How does the level/type of interactivity in an omni-channel environment affect the attitudes, involvement and engagement of retail shoppers?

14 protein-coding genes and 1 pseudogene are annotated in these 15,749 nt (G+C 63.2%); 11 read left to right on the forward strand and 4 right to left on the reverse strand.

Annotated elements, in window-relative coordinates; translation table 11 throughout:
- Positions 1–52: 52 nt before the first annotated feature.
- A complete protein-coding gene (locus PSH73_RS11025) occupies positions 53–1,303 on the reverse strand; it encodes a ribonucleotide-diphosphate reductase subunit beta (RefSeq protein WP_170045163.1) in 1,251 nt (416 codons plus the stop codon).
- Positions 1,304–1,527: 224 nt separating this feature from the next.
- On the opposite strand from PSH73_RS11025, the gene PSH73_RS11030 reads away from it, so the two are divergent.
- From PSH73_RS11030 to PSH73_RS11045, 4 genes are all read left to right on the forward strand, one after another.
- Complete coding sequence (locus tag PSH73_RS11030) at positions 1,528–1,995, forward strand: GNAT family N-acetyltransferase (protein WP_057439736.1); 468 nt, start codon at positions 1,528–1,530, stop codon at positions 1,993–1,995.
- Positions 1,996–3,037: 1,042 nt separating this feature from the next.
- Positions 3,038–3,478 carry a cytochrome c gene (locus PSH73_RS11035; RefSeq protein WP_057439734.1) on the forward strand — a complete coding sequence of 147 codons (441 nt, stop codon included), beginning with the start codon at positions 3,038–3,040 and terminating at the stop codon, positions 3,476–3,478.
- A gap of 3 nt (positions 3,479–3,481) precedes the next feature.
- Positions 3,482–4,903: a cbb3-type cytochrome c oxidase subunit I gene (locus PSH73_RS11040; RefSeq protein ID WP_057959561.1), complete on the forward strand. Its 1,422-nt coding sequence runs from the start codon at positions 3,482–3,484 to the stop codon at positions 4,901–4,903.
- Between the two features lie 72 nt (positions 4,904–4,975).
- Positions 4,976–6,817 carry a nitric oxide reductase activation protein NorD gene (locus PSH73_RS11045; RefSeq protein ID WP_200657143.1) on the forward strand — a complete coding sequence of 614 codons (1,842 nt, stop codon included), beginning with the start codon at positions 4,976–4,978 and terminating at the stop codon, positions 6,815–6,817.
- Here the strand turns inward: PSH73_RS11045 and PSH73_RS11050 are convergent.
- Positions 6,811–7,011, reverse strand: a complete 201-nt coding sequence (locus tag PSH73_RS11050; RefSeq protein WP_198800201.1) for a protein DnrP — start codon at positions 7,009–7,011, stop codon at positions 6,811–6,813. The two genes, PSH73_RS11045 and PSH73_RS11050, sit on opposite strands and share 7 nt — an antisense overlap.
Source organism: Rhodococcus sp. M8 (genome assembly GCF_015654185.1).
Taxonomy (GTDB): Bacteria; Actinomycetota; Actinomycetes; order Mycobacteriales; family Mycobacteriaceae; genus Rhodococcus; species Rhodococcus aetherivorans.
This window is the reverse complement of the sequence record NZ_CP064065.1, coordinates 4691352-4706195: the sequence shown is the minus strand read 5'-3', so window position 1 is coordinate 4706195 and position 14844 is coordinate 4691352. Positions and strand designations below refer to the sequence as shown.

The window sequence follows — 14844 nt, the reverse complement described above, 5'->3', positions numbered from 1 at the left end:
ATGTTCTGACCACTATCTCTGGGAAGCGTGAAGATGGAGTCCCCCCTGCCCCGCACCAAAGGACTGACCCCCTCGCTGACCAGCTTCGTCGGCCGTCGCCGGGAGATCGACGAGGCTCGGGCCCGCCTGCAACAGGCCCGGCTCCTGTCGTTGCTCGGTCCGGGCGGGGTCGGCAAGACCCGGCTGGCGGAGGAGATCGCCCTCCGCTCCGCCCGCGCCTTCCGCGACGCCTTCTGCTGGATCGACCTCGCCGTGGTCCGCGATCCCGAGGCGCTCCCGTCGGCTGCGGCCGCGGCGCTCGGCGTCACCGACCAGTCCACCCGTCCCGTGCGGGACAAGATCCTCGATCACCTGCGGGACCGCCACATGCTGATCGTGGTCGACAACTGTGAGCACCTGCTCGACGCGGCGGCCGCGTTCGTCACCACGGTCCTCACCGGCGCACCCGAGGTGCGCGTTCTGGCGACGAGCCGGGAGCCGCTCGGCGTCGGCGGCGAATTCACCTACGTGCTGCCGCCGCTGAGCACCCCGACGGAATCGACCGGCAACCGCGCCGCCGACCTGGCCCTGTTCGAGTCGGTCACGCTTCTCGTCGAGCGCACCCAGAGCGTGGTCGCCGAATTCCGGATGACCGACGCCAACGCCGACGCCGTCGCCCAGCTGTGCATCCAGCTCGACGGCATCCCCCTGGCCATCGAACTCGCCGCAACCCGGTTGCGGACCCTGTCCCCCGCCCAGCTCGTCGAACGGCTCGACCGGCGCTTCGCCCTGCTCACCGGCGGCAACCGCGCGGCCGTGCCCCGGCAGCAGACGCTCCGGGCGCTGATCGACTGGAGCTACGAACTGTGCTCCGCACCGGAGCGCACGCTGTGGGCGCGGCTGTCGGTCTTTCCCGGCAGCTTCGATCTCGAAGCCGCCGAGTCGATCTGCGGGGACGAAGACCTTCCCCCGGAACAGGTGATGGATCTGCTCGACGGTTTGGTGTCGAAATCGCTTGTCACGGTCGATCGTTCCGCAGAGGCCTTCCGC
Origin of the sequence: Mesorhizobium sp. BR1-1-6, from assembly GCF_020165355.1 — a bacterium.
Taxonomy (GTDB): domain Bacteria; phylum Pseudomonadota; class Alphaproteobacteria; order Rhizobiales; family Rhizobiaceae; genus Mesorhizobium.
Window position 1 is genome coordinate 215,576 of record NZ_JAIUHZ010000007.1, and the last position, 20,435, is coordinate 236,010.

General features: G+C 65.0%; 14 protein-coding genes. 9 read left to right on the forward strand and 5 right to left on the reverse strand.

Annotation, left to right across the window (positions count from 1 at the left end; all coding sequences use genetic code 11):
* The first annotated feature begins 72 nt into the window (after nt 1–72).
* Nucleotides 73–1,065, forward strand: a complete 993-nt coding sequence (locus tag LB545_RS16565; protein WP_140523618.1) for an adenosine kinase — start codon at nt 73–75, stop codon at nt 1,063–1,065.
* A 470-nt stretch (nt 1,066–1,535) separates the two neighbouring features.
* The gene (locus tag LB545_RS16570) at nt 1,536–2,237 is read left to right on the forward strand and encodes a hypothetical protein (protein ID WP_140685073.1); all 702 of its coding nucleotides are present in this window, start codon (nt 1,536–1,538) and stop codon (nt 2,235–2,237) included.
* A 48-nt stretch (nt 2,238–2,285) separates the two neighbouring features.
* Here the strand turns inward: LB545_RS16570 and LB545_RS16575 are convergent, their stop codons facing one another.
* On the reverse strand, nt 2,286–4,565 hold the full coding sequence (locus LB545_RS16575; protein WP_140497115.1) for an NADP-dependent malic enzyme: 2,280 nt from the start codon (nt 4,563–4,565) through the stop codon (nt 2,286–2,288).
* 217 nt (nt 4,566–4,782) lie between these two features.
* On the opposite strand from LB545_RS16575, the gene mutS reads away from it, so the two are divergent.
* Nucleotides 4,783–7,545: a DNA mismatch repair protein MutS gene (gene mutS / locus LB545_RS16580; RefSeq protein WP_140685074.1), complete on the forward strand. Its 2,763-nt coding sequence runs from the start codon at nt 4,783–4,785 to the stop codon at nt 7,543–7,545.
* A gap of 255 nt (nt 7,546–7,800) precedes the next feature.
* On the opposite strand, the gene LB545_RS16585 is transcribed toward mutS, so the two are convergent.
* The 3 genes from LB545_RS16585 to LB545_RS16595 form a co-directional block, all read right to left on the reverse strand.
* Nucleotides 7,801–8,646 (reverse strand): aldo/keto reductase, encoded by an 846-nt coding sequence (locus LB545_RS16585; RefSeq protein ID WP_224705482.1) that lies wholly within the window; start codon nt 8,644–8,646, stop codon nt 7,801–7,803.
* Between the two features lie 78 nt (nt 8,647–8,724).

Recently, the emergence of innovative technologies and interactive devices has enabled retail shoppers to redefine the retail world. These shoppers are increasingly demanding a seamless shopping experience from retailers that translates across all channels (i.e. the physical store, online store and mobile technologies). This transformation of the retail world is known as omni-channel retailing of which technology is a key component because it facilitates interactivity within this fast paced environment. To date, scant research exists on omni-channel retailing and most importantly there has been no empirical investigation that examines the effect of interactivity on retail shoppers’ attitudes, involvement and engagement. Therefore, the purpose of this paper is to fill this apparent gap in the literature and to empirically test the impact of different levels and types of interactivity in an omni-channel retail environment by examining how the interactivity affects the attitudes, involvement and engagement of retail shoppers. By conducting a laboratory experiment where shoppers were exposed to different types of interactivity in the context of fashion retail, this research analyses and discusses the responses of 99 female adult respondents. The results of this study indicate that retail shoppers’ attitudes and engagement can be affected by different levels and types of interactivity in an omni-channel retail environment, however, there was no significant effect found between interactivity and shoppers’ involvement. This study finds that in the omni-channel retail environment, interactivity has a marginally positive effect on shoppers’ attitude although interactivity in an online store elicits a negative effect on attitude. In addition, it was found that interactivity has a minimal effect on retail shopper’s engagement in an omni-channel environment where mobile technology has a moderate level of engagement whereas the physical store has a low level of engagement. This study is particularly useful for retailers as it presents new knowledge about what types of interactivity should and should not be implemented into specific channels of an omni-channel retailing business strategy to evoke certain attitudinal and engagement-related effects with retail shoppers.